High Blood Sugar in Children May Slow Brain Growth

Chronic high blood sugar in young children may lead to slower brain development, new research by the National Institutes of Health (NIH) has shown.

The study evaluated 144 children ages 4–9 who had type 1 diabetes for about 2.5 years. Brain structure and function measured by MRI scans were compared to 72 healthy children and siblings. Researchers discovered a significantly slower brain growth overall and in specific brain regions. Study authors reported slowed growth in the brain's gray matter, although the extent of which was difficult to quantify.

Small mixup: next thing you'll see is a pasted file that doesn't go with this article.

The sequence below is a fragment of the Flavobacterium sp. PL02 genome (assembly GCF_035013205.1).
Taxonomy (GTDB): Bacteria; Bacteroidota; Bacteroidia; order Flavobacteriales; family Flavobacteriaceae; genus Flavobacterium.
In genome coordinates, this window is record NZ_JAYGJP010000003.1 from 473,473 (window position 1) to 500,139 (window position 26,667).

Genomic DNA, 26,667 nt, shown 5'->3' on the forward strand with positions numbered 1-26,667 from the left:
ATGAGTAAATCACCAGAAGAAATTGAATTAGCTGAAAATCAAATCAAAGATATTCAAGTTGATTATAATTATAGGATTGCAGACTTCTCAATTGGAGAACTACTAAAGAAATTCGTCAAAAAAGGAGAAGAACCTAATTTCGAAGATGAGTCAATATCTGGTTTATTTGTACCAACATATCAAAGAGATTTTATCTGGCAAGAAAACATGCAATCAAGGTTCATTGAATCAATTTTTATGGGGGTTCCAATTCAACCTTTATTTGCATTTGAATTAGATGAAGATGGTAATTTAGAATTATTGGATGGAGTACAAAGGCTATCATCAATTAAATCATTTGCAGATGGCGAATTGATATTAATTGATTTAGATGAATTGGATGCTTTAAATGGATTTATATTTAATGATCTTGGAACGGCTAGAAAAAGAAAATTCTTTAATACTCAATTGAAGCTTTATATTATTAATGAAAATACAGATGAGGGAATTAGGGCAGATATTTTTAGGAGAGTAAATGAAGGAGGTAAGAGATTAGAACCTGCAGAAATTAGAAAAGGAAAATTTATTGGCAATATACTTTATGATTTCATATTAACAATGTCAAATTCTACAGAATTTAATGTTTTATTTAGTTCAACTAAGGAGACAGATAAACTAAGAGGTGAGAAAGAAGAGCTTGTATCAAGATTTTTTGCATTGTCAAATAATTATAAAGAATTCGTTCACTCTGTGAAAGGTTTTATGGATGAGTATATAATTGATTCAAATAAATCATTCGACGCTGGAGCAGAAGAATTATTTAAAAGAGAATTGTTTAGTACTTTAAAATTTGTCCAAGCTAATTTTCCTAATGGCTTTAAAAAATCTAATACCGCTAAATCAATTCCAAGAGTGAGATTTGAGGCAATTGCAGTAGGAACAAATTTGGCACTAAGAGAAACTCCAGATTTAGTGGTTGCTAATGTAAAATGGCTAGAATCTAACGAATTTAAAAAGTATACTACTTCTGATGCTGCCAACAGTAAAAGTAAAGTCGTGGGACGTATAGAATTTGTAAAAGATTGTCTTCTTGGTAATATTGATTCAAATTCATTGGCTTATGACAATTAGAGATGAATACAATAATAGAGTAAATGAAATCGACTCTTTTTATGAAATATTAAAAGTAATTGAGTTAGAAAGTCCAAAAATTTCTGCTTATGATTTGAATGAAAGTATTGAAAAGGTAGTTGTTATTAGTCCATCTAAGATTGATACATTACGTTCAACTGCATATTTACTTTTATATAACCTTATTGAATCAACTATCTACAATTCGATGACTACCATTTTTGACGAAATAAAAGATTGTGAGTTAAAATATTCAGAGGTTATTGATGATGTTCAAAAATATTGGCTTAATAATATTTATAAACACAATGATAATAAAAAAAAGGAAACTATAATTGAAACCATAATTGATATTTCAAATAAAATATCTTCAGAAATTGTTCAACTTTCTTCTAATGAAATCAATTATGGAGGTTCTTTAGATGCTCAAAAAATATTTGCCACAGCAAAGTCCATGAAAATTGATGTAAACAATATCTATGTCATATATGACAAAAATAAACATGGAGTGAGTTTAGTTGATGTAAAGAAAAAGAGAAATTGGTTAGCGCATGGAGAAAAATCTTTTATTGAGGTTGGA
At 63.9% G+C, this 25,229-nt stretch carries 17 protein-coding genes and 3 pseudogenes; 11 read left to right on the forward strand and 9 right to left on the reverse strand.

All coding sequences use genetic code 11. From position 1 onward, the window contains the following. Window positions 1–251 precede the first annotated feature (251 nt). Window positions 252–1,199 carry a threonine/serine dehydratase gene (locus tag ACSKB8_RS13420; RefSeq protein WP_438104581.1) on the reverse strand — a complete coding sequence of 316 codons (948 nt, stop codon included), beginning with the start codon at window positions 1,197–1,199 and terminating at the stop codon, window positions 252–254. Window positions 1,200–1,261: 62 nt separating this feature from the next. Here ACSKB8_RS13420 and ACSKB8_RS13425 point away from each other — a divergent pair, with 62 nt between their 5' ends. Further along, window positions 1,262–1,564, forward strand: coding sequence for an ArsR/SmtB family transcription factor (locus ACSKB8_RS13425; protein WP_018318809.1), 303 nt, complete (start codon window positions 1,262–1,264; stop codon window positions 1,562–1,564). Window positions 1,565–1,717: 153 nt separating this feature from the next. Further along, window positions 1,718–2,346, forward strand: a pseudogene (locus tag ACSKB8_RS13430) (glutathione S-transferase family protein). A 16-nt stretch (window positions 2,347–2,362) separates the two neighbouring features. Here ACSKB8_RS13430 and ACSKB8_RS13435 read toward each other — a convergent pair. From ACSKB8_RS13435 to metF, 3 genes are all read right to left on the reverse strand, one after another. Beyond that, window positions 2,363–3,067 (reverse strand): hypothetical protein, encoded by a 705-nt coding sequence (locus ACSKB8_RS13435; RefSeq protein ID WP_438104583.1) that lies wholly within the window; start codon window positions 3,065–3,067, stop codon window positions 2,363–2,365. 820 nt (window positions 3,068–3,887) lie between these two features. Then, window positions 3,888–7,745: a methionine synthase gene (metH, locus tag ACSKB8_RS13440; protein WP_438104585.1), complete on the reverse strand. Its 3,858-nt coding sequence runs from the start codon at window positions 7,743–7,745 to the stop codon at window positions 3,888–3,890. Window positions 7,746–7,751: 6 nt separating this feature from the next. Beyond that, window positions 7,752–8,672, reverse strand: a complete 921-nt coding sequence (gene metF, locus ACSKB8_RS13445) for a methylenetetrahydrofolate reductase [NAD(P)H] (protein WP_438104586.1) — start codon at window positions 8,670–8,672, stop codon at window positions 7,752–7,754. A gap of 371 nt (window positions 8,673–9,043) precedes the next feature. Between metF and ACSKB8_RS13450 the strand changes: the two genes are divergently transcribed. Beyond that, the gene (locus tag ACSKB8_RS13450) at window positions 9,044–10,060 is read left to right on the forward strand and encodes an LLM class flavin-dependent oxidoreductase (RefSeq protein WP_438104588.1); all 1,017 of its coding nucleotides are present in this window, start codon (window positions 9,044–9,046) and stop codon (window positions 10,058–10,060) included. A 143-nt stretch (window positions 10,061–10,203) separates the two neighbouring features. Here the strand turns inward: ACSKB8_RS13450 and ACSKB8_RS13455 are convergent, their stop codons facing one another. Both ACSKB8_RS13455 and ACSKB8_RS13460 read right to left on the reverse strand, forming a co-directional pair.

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Results of this study challenge the current theory that young children with type 1 diabetes can be allowed to maintain higher than normal blood sugar since consistently low levels could increase the child's seizure risk. Researchers also found varied high and low blood sugar levels in these pediatric patients, which raise further concerns about brain function.

Significant cognitive differences between healthy children and those with type 1 diabetes were not found, but researchers predict an extended study with the same groups of children may show similar changes as well.

For more information visit NIH.gov.